- The COVID-19 pandemic has accentuated the Australian healthcare workforce crisis.
- Go8 has urged that the upcoming government must bolster the medical workforce of Australia
- Australia requires at least an additional 1,000 domestic graduates per year
The health and welfare workforces deliver various services through Australia's private and public organisations. However, there is an imbalance in the system as the extent of services delivered is way lesser than what is actually needed, primarily due to workforce crisis.
The accurate picture of the healthcare workforce crisis in Australia was revealed during the COVID-19 pandemic. During the period, the biggest challenge was not the supply of medicine or equipment but the availability of a skilled workforce.
However, the bitter truth is that the workforce crisis has not been caused by the pandemic; it has merely been exposed and worsened by COVID-19 onslaught.
Challenges facing medical workforce
According to a report released by the Group of Eight (Go8), Australia requires at least an additional 1,000 domestic graduates per year.
- Demand is increasing every year, but the supply of resources is not proportionate to the demand.
- The medical workforce is highly specialised and needs years of education and training. The workforce cannot be quickly increased as in other specialities
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The Group of Eight, which educates 62% of Australia's medical graduates, is a coalition of elite research universities. The body has published a policy paper recommending medical reforms to the Federal government.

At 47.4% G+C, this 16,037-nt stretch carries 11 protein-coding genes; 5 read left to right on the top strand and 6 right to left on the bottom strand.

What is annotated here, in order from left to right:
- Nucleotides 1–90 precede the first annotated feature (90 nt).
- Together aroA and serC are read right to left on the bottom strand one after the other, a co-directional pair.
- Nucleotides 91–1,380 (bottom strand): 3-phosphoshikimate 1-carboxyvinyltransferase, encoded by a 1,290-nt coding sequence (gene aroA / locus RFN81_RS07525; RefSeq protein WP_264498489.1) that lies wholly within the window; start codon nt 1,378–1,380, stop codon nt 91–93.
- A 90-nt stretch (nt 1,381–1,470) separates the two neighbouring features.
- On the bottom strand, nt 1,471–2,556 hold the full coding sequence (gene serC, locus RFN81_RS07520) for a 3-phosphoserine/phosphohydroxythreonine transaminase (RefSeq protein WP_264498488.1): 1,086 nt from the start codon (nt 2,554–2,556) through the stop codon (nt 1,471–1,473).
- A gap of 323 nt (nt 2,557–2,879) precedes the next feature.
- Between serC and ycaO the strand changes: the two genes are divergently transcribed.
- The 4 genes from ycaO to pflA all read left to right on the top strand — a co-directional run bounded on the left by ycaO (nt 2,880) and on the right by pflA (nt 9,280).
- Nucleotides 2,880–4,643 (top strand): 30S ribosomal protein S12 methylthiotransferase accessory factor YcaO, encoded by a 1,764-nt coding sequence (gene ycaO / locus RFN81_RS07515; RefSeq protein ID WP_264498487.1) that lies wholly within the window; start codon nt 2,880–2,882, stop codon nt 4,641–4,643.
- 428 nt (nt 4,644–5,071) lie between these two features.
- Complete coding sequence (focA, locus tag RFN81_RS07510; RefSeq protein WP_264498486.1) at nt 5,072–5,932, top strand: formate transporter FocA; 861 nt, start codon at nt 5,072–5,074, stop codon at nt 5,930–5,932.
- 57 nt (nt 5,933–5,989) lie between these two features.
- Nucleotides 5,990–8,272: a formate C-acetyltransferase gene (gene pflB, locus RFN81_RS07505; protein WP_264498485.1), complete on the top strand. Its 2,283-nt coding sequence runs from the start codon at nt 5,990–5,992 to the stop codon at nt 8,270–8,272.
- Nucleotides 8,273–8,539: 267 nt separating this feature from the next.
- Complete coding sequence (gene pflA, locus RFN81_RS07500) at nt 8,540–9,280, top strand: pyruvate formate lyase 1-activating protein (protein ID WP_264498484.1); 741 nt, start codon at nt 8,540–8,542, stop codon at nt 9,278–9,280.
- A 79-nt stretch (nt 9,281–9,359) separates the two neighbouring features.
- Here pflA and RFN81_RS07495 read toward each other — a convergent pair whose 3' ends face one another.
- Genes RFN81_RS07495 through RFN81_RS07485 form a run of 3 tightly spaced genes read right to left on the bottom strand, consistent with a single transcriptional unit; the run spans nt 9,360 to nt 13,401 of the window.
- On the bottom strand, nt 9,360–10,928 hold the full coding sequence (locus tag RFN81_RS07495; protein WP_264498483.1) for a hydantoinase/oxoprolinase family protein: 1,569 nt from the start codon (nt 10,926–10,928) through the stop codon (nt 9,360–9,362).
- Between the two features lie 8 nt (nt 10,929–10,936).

Go8 has recommended the upcoming government to bolster the medical workforce of Australia to address the anticipated 2030 workforce demands by increasing the number of commencing Commonwealth Supported Places (CSPs) for domestic medical students by a minimum of 1,000 over four years.
It recommended that universities ensure an increased focus in medical school training on the burden of diseases in the Australian community, including the prevalence of mental health conditions.
Go8 further warned that it was unsustainable to depend on the recruitment of internationally trained doctors in the wake of the coronavirus pandemic due to increased burnout, putting Australia in a medical workforce crisis.
Unequal geographic distribution of the medical workforce
Geographical maldistribution of the medical workforce in Australia is an old issue, which continues to be a challenge in the present, as well. Medical graduates are more likely to fill metropolitan opportunities creating more shortages and affecting regional, rural, and remote (RRR) Australians.
There is an increased need for medical and health infrastructure, and staff necessary to supervise an increased level of training.
In essence, Australia needs more workforce with right skills and training so that Australians can get the required medical care in time.